We asked Kise his thoughts on AGs and courtroom experience. He said it helps to have a "substantial legal background whether it be trial work or otherwise what I would call real lawyer background. It's an advantage because you understand more about the legal system and the challenges in representing clients. It provides a perspective. Is it essential? I guess its not essential."
We also spoke to Bob Butterworth who served as AG between 1987 and 2002. He guessed that he was in the courtroom about 25 times.
"Many times I sat second chair for a couple of hearings or Supreme Court arguments, but I never handled (the case) myself because it took two, three solid weeks to get prepared," Butterworth said. "It's very hard as the AG of a large state to do that. A number of AGs do it, but relatively few."
Butterworth said though he never handled a jury trial as AG he did handle other matters: "I handled motions. I would also handle a number of settlements that had to be approved by the court such as (the landmark tobacco lawsuit) where Gov. Lawton Chiles and I both represented to a court why we wanted to accept a settlement."
Butterworth did not see extensive courtroom experience as essential to the job.
"Your job is primarily administration, basically being up front in the agency," he said. "I do not see it as a negative for any person running for the office of AG to not have argued cases."
To get a nationwide perspective on how often AGs go to court we spoke with Patrick Lynch, the attorney general of Rhode Island for about eight years and a past president of the National Association of Attorneys General. As AG, Lynch also handles criminal cases but we focused our discussion on his role that relates to more typical AG work. Lynch said it's more common to see a district attorney try cases than an AG.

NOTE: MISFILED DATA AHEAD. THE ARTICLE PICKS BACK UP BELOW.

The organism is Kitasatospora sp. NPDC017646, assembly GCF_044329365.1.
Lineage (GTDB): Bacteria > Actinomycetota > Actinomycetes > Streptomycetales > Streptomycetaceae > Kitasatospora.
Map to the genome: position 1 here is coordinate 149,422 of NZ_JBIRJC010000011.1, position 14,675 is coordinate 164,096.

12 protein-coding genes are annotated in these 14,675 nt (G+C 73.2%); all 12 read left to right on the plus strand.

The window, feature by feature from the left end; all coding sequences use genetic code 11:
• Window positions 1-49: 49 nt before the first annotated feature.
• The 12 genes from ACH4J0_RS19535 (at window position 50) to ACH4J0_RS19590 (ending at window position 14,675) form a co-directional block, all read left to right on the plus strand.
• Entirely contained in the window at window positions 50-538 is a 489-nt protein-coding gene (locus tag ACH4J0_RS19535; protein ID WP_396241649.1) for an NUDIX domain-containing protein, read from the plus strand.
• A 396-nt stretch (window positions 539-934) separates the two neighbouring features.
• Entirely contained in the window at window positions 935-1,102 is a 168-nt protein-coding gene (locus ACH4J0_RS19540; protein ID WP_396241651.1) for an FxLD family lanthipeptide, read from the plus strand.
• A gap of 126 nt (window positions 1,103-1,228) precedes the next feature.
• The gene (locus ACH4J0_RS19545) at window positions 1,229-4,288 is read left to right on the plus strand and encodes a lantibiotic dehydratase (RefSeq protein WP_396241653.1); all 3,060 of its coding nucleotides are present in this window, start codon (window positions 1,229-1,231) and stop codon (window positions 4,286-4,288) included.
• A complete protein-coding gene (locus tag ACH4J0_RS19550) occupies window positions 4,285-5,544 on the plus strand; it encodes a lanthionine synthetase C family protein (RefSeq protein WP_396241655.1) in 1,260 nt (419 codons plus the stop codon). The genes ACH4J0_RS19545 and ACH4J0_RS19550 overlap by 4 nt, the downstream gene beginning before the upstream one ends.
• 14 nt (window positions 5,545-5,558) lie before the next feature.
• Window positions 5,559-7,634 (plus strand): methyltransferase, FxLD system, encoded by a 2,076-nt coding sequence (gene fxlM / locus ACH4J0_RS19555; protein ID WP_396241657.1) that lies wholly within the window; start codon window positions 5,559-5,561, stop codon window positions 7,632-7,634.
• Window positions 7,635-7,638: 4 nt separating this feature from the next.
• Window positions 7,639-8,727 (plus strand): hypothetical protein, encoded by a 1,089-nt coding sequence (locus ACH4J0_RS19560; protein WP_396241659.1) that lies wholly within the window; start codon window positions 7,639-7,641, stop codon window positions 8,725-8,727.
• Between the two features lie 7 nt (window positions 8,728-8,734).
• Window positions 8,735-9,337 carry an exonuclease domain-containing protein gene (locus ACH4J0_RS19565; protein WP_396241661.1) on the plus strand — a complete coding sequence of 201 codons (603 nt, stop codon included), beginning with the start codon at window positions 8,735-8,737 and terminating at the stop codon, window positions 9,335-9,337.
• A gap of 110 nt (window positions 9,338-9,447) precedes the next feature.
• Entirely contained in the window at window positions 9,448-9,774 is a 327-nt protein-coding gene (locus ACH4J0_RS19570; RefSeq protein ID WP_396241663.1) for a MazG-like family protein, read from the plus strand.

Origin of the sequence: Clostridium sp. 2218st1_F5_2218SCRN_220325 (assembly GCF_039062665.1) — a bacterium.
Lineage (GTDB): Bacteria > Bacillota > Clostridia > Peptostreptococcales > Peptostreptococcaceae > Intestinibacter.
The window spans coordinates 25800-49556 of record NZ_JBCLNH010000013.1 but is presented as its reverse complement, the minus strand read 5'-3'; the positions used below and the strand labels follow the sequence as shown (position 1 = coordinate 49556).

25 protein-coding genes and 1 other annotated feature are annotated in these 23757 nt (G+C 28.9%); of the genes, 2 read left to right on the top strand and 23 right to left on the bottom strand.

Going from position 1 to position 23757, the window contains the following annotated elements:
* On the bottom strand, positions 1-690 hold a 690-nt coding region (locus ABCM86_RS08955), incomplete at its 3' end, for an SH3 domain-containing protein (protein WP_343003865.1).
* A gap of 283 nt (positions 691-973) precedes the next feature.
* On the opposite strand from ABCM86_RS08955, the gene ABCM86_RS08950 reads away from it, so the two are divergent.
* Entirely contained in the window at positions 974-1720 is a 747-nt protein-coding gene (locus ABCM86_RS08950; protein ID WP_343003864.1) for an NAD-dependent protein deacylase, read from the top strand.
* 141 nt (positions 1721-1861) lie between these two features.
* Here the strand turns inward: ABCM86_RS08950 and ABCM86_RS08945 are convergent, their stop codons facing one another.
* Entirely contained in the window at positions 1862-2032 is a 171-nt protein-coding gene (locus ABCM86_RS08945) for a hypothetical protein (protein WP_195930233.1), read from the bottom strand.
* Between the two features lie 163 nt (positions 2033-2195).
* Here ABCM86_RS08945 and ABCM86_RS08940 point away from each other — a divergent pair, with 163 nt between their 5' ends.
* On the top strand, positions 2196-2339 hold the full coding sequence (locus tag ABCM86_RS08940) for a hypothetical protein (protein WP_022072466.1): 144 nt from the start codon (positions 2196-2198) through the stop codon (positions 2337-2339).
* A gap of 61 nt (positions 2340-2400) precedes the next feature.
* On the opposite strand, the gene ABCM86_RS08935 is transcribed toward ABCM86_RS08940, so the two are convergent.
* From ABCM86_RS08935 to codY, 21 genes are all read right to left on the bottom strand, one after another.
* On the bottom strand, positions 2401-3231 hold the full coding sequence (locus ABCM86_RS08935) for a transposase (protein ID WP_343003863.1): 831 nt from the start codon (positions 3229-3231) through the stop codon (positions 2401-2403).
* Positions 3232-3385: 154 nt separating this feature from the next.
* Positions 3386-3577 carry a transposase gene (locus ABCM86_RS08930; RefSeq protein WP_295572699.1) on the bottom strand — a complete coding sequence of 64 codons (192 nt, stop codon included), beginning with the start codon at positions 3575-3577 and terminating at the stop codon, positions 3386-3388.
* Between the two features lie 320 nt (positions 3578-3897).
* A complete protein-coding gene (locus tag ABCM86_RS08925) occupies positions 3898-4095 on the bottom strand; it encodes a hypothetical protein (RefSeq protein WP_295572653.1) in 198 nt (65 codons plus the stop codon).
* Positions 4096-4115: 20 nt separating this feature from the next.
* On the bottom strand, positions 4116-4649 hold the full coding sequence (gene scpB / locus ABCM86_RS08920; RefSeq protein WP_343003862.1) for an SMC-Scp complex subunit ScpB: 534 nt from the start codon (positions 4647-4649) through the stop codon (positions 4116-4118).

Generally speaking, Lynch said AGs are seen in court when their office has a case before the U.S. Supreme Court or a higher court. But "in the everyday drudgery of trying cases, going in front of the bar is more rare than not. It's too time consuming. You have too many other responsibilities."
Lynch said that he will sometimes make appearances in court to show support for his attorneys -- for example he was in the courtroom for arguments in a high-profile lawsuit involving companies that manufactured lead paint but did not deliver these arguments himself. But Lynch could not recall himself delivering the opening or closing arguments or making an oral argument himself in court as the AG.